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A policy of cold self-interest

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  • John Halucha
    This is posted for Oct. 1, 1939 at http://polishgreatness.blogspot.com/ In his first broadcast of the war, British Lord of the Admiralty Winston Churchill
    Message 1 of 8 , Oct 1, 2010
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      This is posted for Oct. 1, 1939 at http://polishgreatness.blogspot.com/

      In his first broadcast of the war, British Lord of the Admiralty Winston
      Churchill stated that the Soviet Union has "pursued a policy of cold
      self-interest" in relation to Poland. He added that "we could have wished that
      the Russian armies should be standing on their present line as friends and
      allies of Poland instead of invaders. But that the Russian armies should stand
      on this line was clearly necessary for the safety of Russia against the Nazi
      menace."

      Maybe Winston is whom Orwell used as a model for doublethink? And it is no
      accident that the protagonist in 1984 was named Winston? (Although Orwell's
      Winston was a victim, while WC was a perpetrator.)
      Nobody "pursued a policy of cold self-interest" more than WC did - Poland was
      actually a treaty ally of Britain when he stabbed it in the back. His perfidy
      started earlier than I thought as he excused the Soviet aggressor for invading
      Poland less than two weeks after Stalin's cowardly attack.
      Apologists for WC can well and truly claim that he did anything and everything
      for the British empire, readily sacrificing honour for cold self-interest. It
      turns out that WC was personally consistent from beginning to end in throwing
      Poland to the Russian bear.
      John Halucha
      Sault Ste Marie, Canada



      [Non-text portions of this message have been removed]
    • janusz_ks
      ... First Lord of the Admiralty (but that s simply nitpicking). This policy does not seem to be WC s invention, and he wasn t the only one to pursue it. rival
      Message 2 of 8 , Oct 1, 2010
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        --- In Kresy-Siberia@yahoogroups.com, John Halucha <john.halucha@...> wrote:

        > In his first broadcast of the war, British Lord of the Admiralty
        > Winston Churchill stated that the Soviet Union has "pursued a policy
        > of cold self-interest" in relation to Poland.
        First Lord of the Admiralty (but that's simply nitpicking).
        This policy does not seem to be WC's invention, and he wasn't the only one to pursue it.

        "rival concepts of the diplomat's functions: the traditional UK Foreign Office emphasis on competitively and exclusively promoting the national interest; versus alternatively concentrating on the internationalist, ethical obligations that should govern diplomatic (and other) behaviour"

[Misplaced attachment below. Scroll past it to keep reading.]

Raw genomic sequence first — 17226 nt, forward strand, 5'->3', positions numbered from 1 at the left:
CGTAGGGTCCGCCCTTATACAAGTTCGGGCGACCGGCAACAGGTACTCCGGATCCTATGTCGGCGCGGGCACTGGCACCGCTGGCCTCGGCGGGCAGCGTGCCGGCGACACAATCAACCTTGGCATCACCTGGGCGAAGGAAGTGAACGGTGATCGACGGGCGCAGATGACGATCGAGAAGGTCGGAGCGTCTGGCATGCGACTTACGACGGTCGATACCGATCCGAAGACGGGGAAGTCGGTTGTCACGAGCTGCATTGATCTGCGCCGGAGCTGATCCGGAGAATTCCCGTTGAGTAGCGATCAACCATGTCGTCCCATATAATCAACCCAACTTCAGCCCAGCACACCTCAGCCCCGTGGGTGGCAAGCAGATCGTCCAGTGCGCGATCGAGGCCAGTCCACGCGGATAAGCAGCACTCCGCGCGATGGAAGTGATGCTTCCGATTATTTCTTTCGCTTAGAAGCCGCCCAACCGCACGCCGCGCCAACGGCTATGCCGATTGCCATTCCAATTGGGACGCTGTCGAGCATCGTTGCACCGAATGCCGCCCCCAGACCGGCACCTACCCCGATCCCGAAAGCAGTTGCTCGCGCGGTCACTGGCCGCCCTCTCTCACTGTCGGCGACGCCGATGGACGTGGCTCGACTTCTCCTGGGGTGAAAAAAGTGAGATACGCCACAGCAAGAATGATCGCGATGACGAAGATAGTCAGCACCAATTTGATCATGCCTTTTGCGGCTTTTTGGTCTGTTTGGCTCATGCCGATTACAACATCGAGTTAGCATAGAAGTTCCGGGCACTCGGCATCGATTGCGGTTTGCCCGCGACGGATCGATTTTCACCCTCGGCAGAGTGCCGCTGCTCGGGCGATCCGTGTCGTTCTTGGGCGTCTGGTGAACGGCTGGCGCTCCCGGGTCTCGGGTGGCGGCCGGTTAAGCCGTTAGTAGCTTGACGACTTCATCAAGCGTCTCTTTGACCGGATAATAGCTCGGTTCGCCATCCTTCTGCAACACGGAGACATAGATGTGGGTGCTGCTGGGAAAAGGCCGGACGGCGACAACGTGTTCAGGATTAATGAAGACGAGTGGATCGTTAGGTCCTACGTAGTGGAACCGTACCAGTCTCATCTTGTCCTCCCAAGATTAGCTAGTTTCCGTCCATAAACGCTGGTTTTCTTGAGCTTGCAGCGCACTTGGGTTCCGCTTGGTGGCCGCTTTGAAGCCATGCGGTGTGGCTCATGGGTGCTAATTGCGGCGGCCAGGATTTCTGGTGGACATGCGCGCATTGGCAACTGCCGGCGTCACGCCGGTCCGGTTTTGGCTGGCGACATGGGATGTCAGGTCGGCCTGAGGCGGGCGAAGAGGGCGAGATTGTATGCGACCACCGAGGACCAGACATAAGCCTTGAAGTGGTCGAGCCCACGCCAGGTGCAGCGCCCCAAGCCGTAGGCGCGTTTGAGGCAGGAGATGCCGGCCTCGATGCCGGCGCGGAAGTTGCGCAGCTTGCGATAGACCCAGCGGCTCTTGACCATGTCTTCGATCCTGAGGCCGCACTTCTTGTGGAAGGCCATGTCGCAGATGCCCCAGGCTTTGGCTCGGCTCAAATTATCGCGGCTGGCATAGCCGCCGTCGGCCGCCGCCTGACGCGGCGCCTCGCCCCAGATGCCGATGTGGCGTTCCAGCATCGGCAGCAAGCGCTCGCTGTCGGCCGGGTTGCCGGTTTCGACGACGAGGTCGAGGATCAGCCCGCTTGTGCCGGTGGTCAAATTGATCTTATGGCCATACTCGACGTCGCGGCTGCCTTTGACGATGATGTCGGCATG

This is from
        http://www.ingentaconnect.com/content/mnp/hjd/2010/00000005/00000003/art00004
        Give me a few days and I'll find more UK sources supporting the "traditional UK Foreign Office emphasis on national interest".
      • Barbara Scrivens
        Reading Norman Davies’ White Eagle Red Star, it becomes clear that the British government of Lloyd George had a similarly dismissive attitude towards Poland
        Message 3 of 8 , Oct 13, 2010
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          Reading Norman Davies’ White Eagle Red Star, it becomes clear that the British government of Lloyd George had a similarly dismissive attitude towards Poland during the 1919-1920 war with the Soviets. Although it was the Poles who won the ‘miracle on the Vistula’, for example, credit was given to some French dignitary who happened to be visiting at the time (and kept away from the action so as not to get in the way).



          This lack of support for Poland from the British government was not something cooked up quickly. It had been brewing for some time. Churchill would have absorbed much of the mis-information, and probably felt justified in what he did – no excuse. The age old theme – let’s not allow facts get in the way of a good story. (Yes, I know I haven’t given the exact name of the French guy, but at my next read, he’ll be hunted for.)



          Barbara Scrivens

          Auckland





          From: Kresy-Siberia@yahoogroups.com [mailto:Kresy-Siberia@yahoogroups.com] On Behalf Of John Halucha
          Sent: Saturday, 2 October 2010 9:10 a.m.
          To: Kresy-Siberia@yahoogroups.com
          Subject: [Kresy-Siberia] A policy of cold self-interest





          This is posted for Oct. 1, 1939 at http://polishgreatness.blogspot.com/

          In his first broadcast of the war, British Lord of the Admiralty Winston
          Churchill stated that the Soviet Union has "pursued a policy of cold
          self-interest" in relation to Poland. He added that "we could have wished that
          the Russian armies should be standing on their present line as friends and